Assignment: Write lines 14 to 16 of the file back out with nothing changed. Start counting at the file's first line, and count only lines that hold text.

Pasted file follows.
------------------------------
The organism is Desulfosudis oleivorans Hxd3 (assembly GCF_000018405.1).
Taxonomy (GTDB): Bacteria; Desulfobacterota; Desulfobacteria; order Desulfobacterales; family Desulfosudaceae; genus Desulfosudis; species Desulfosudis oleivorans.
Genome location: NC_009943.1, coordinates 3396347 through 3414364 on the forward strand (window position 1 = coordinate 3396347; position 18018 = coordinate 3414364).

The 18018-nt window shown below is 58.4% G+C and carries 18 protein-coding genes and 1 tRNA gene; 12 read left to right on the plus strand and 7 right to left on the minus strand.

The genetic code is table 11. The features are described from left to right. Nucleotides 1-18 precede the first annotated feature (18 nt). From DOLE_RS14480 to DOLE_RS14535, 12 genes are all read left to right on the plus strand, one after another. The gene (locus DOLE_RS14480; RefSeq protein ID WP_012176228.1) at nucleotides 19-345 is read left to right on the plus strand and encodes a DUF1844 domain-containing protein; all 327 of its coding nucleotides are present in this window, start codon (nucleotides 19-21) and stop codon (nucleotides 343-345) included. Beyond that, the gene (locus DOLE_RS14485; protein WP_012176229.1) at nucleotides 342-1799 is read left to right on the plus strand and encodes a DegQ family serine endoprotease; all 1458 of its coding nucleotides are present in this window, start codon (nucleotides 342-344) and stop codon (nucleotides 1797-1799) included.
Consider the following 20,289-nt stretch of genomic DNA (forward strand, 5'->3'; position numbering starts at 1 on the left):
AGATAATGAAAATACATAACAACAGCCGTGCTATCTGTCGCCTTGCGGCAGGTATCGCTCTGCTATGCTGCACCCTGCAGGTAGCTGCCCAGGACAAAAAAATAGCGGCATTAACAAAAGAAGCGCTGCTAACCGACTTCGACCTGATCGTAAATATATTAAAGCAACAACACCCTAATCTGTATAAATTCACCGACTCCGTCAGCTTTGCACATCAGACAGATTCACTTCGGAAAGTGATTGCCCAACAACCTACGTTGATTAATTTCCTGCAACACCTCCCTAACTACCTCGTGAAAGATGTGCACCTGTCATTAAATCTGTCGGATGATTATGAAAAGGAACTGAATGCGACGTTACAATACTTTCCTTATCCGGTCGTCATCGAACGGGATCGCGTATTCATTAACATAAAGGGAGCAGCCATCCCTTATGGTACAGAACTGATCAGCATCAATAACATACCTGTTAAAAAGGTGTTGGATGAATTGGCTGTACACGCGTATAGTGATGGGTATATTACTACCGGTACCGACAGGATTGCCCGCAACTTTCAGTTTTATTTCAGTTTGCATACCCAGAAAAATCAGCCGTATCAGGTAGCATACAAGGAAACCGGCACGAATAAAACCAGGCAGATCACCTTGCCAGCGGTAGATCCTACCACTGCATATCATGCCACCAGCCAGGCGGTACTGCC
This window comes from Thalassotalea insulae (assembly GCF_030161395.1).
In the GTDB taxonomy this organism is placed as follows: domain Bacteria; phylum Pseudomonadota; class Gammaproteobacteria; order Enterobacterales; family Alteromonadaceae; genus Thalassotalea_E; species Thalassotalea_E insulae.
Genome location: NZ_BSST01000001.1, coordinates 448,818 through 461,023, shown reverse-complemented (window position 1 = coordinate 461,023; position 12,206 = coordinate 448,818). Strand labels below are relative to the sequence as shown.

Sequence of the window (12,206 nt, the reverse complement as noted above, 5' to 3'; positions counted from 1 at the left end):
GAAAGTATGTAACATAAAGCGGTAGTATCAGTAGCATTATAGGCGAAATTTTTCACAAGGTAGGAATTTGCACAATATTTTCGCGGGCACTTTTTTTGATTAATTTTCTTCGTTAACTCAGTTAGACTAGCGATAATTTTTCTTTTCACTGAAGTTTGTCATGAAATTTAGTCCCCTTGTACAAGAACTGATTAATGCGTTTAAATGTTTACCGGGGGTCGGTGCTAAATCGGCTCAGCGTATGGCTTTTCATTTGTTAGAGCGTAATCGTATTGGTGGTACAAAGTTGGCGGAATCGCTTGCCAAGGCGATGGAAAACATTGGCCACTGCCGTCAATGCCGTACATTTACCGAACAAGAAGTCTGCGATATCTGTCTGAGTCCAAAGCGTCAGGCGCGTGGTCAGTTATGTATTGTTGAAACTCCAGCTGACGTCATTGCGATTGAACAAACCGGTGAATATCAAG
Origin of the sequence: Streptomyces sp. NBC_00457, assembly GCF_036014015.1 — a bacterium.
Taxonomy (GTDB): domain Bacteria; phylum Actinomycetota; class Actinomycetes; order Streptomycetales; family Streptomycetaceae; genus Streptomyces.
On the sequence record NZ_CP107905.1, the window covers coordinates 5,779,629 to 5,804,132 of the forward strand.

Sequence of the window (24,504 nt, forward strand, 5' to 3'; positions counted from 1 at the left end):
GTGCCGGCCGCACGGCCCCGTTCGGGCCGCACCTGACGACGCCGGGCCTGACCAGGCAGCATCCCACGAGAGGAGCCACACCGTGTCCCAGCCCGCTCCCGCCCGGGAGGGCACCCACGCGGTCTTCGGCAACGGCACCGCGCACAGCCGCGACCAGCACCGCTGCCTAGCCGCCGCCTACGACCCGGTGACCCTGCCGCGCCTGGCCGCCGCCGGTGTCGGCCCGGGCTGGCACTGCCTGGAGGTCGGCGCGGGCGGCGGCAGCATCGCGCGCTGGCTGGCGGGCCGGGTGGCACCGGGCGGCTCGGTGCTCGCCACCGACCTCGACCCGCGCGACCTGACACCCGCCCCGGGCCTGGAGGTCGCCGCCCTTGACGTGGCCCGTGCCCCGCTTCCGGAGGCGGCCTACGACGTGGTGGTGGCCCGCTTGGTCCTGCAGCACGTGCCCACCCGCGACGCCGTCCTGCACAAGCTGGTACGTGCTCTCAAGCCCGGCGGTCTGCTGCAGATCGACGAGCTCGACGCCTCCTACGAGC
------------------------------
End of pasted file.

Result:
Taxonomy (GTDB): domain Bacteria; phylum Actinomycetota; class Actinomycetes; order Streptomycetales; family Streptomycetaceae; genus Streptomyces.
On the sequence record NZ_CP107905.1, the window covers coordinates 5,779,629 to 5,804,132 of the forward strand.

Sequence of the window (24,504 nt, forward strand, 5' to 3'; positions counted from 1 at the left end):